Scientists from the Korea Institute of Machinery and Materials, Kyungpook National University, Sungkyunkwan University, Sejong University and Yonsei University in Korea, in collaboration with Uppsala University in Sweden, Imperial College London and National Renewable Energy Laboratory in the U.S, recently devised a way to sustainably collect pollutants secreted from PSCs without sacrificing the panel itself. Using this new approach, the scientists were able to safely recycle 99.7% of lead in their samples.
In the study describing their work, the researchers explain that they're not the first to attempt to tackle this issue, but that previous approaches to adsorbing lead have been limited by the number of naturally occurring lead solvents.
Similar to an air filter, the authors explain that their goal is to collect the polluted material from solar panels, pass it through their adsorption process, and return a lead iodide to the manufacturers to be reused ' thus creating a sustainable, (mostly) closed processing loop.
In order to do this, the team engineered a special way to adsorb lead from the perovskite solar cells. Importantly, this process is different from absorbing the lead, which would imply that the entire toxic substance was somehow enveloped. Instead, this adsorption process works by clinging to the surface of the lead and separating it through magnetic fields.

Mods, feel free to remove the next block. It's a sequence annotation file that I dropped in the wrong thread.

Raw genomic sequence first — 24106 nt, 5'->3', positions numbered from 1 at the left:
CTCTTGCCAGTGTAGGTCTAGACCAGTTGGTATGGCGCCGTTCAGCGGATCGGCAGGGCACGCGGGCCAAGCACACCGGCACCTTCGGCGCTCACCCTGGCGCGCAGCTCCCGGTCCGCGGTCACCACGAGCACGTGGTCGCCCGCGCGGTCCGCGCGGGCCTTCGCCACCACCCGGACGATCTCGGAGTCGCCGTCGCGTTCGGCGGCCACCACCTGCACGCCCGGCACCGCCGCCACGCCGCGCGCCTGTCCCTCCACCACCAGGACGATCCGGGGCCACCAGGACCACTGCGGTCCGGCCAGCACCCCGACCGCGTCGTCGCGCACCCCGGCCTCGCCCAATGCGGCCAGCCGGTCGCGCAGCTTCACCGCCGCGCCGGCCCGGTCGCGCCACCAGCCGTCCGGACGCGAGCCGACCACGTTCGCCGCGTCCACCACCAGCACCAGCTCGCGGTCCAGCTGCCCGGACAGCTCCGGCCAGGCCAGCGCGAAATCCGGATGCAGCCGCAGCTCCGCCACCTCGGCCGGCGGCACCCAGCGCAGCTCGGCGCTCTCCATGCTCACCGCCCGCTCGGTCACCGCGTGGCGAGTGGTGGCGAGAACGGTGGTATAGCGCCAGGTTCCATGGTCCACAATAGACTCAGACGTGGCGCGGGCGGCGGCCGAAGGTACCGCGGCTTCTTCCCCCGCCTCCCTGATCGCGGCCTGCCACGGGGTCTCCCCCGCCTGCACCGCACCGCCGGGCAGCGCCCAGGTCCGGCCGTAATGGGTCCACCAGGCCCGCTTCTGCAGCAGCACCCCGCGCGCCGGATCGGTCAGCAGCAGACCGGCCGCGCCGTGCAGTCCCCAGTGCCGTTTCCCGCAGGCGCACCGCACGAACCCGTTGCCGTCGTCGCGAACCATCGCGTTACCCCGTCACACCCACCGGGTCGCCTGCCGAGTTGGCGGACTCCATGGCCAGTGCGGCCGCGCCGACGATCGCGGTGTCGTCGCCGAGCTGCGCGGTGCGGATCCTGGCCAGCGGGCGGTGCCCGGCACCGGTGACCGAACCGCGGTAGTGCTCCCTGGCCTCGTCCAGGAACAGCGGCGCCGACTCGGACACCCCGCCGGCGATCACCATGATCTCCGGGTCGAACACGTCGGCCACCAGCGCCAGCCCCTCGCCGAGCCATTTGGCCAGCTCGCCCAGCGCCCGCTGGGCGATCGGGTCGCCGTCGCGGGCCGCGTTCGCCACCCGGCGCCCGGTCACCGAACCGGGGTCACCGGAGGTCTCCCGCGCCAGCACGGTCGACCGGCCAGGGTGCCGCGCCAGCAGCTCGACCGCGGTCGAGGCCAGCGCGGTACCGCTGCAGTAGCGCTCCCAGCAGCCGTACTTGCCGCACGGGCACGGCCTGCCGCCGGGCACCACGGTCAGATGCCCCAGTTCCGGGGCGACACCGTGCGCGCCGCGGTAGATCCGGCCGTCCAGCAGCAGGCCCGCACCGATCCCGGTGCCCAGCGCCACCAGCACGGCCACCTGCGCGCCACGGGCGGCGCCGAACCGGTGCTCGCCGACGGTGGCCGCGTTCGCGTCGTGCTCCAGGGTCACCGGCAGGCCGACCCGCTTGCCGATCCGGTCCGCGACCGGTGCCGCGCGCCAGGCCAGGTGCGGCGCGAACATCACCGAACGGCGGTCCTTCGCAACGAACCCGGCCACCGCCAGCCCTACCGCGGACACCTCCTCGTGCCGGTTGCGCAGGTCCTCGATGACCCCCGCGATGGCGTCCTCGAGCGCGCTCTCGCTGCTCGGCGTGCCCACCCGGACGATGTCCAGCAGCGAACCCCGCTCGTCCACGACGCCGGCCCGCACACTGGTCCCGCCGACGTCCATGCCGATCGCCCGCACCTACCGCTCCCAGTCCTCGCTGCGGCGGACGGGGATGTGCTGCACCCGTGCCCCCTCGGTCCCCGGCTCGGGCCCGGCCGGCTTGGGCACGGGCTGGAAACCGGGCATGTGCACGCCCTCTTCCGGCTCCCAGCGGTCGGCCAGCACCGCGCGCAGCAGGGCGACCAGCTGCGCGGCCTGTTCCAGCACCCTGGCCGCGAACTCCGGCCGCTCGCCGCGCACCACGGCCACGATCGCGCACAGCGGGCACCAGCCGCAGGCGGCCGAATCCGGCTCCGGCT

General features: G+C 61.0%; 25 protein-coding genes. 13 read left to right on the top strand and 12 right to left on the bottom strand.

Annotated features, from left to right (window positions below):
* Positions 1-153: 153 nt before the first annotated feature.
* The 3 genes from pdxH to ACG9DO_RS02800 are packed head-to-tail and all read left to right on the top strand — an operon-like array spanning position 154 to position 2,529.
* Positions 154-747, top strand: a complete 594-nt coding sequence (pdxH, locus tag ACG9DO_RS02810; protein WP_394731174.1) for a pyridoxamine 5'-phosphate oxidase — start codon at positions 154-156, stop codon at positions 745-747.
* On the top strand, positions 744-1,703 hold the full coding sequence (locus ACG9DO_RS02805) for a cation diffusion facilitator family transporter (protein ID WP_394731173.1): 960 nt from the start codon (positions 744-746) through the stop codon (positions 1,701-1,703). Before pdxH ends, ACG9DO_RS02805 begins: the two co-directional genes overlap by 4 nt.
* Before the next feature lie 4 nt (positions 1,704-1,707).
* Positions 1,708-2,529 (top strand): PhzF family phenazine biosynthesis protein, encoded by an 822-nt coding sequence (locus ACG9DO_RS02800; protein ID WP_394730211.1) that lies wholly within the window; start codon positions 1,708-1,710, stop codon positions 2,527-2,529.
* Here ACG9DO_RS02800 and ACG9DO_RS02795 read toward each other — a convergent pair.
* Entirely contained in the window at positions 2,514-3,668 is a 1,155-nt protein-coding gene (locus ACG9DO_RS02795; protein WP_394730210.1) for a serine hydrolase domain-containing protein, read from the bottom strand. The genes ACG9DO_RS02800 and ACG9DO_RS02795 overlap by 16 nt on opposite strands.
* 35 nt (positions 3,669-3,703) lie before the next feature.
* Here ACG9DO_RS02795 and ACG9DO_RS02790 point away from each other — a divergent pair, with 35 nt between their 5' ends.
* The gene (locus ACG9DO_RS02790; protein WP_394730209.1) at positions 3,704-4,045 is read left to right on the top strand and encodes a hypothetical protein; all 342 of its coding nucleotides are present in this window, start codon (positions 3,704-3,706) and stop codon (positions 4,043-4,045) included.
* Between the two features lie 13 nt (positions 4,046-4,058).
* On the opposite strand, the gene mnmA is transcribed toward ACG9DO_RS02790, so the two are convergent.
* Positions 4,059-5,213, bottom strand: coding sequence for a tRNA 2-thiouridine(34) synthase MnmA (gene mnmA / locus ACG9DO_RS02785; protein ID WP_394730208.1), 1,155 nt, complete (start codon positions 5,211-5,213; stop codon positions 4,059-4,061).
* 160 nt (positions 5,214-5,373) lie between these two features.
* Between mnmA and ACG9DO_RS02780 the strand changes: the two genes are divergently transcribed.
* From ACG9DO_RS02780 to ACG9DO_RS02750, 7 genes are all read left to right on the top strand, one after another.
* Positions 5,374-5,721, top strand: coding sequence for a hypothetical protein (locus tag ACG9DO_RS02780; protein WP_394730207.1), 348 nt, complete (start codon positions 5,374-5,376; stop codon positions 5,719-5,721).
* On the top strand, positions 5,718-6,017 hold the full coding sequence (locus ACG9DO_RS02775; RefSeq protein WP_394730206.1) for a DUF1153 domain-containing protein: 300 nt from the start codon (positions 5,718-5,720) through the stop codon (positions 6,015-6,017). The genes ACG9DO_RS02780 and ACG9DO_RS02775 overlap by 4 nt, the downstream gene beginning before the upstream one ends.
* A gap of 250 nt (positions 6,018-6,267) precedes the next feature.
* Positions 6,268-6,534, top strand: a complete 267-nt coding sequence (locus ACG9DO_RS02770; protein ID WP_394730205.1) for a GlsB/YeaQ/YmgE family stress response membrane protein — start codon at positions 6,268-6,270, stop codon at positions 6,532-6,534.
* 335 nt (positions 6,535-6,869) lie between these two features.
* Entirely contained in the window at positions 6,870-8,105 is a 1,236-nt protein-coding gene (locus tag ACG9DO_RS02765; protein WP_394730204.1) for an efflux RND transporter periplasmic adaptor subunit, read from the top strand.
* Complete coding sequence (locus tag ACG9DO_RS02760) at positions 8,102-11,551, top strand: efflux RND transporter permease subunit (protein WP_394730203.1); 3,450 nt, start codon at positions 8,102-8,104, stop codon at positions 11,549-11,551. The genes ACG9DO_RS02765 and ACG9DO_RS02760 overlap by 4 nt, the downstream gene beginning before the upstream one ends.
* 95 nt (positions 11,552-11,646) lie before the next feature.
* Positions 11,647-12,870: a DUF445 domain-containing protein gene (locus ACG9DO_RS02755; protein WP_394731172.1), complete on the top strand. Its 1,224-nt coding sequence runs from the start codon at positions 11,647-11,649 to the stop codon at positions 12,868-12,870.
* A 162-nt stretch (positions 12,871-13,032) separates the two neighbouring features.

Their process starts at the solar cell manufacturing plant with panels that are slowly degraded over time from lead. This lead is then melted off the panels using a dissolving process and taken to a specialized adsorption chamber that uses a magnetic field to separate lead ions from other pollutants.
Once separated, the cleaned lead can then be recycled back to the manufacturers in the form of lead iodide to be used in the creation of more solar cells. The authors write that the incorporation of iron into their adsorbent made the collection of lead even easier.
"[Our] recycled PbI2 is comparable in quality to commercial PbI2; thus, our study enables a zero-lead-emission route for future perovskite technologies," write the authors.
The researchers say that they were able to recycle nearly all lead passed through their adsorbents for a recycling yield of 99.7%. They were also able to meet Environmental Protection Agency guidelines for the level of lead permitted in a solution after their separating process.
Ultimately, the team writes, this study demonstrates the potentials of using economical, as well as bio- and environmentally friendly, adsorbents in heavy metal management.
"Our approach paves a way for [pervoskite solar cell] manufacturing with zero Pb emission and, by extension, provides the methodology for recycling and managing lead from waste devices to allay concerns on Pb-related environmental issues," the authors say.